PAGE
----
House prices rose by 0.3% in May against the backdrop of a 'lacklustre' economy, according to Nationwide.
The modest monthly increase, up from a 0.6% increase in April, puts the average property price at £167,208, which is still 1.2% lower than a year ago. On a three-month basis, prices have risen by 0.6%, broadly unchanged from the previous month, according to data from the lender.
Robert Gardner, chief economist at the building society, believes the "modest" growth continues to mirror the "lacklustre trends evident in the wider economy".
"The UK economy returned to growth in the first three months of 2011, albeit at a modest pace. Nevertheless, the modest improvement in economic conditions has so far been insufficient to pull the housing market out of its torpor," he says.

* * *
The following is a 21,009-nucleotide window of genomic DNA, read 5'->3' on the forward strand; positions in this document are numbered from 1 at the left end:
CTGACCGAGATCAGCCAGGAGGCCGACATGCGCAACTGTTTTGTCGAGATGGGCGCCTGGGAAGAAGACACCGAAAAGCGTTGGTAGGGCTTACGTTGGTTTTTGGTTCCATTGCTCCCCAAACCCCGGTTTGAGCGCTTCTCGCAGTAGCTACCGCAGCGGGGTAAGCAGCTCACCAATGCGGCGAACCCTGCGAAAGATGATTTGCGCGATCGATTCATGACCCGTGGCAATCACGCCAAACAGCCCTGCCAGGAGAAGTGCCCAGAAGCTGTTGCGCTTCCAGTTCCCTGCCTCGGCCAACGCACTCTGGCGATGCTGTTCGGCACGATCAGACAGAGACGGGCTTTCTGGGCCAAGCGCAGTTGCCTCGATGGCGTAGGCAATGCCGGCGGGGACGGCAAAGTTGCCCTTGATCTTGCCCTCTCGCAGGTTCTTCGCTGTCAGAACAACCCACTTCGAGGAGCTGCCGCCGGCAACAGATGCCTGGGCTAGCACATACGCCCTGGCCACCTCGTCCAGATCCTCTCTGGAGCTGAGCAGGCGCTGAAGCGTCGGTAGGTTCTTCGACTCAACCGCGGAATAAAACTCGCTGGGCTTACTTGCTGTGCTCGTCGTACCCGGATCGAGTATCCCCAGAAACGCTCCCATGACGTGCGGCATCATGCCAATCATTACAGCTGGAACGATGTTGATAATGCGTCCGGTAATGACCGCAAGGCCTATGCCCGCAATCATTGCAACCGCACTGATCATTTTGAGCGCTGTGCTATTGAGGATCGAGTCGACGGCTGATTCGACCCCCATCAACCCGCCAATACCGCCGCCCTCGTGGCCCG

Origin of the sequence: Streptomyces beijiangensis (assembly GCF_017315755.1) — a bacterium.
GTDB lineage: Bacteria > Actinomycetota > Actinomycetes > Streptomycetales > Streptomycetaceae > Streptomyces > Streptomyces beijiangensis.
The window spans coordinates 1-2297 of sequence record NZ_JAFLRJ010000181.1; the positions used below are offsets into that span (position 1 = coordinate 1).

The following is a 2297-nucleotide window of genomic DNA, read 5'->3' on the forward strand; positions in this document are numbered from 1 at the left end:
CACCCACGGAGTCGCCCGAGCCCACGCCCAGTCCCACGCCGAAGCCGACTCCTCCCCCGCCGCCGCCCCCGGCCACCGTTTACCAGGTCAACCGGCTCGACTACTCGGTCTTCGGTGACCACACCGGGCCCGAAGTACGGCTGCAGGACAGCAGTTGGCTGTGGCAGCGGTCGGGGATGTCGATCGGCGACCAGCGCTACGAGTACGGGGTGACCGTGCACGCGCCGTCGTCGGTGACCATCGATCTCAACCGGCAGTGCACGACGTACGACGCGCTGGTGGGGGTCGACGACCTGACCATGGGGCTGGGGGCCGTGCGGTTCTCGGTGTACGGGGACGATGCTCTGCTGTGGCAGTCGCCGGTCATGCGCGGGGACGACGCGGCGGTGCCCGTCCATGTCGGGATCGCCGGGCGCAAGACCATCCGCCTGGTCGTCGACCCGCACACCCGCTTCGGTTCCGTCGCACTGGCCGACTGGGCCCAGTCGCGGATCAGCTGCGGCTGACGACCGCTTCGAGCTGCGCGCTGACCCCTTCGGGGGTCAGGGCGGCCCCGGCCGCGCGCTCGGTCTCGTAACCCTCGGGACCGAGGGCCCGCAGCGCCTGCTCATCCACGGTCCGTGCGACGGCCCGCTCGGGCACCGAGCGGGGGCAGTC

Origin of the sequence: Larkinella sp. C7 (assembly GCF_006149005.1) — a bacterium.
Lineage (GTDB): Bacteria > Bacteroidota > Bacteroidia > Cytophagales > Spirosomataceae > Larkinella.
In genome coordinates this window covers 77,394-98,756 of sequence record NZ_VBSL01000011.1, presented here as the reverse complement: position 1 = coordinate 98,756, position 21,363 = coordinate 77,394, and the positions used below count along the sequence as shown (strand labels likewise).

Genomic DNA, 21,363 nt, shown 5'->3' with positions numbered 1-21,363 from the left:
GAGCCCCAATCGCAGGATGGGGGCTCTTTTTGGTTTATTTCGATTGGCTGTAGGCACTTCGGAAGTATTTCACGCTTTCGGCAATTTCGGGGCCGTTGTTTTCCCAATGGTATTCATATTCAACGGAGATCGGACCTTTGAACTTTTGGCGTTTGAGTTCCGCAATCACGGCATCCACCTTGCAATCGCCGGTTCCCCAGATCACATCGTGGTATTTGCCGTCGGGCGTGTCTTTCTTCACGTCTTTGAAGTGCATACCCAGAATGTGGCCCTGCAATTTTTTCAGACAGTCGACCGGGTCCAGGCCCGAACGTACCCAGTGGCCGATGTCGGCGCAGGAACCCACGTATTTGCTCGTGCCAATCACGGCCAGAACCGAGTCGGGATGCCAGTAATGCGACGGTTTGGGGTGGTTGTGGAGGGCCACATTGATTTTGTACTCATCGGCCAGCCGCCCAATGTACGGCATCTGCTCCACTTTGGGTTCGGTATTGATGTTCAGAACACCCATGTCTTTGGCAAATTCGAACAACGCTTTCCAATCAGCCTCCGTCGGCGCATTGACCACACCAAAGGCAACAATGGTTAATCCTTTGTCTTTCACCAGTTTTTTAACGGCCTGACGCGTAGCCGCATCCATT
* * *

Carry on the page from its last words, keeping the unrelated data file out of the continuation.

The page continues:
Gardner points to continuing "headwinds" facing households as reason for the modest growth in the property market.
He expands: "Despite recent increases in employment, household budgets remain under pressure, with debt levels still high and inflation rising almost twice as fast as wages."
Going forward, Gardner says the outlook remains "uncertain" and house prices will move "sideways": "Economic conditions are expected to continue to improve as the year progresses, but the recovery is likely to remain weak compared with previous upturns."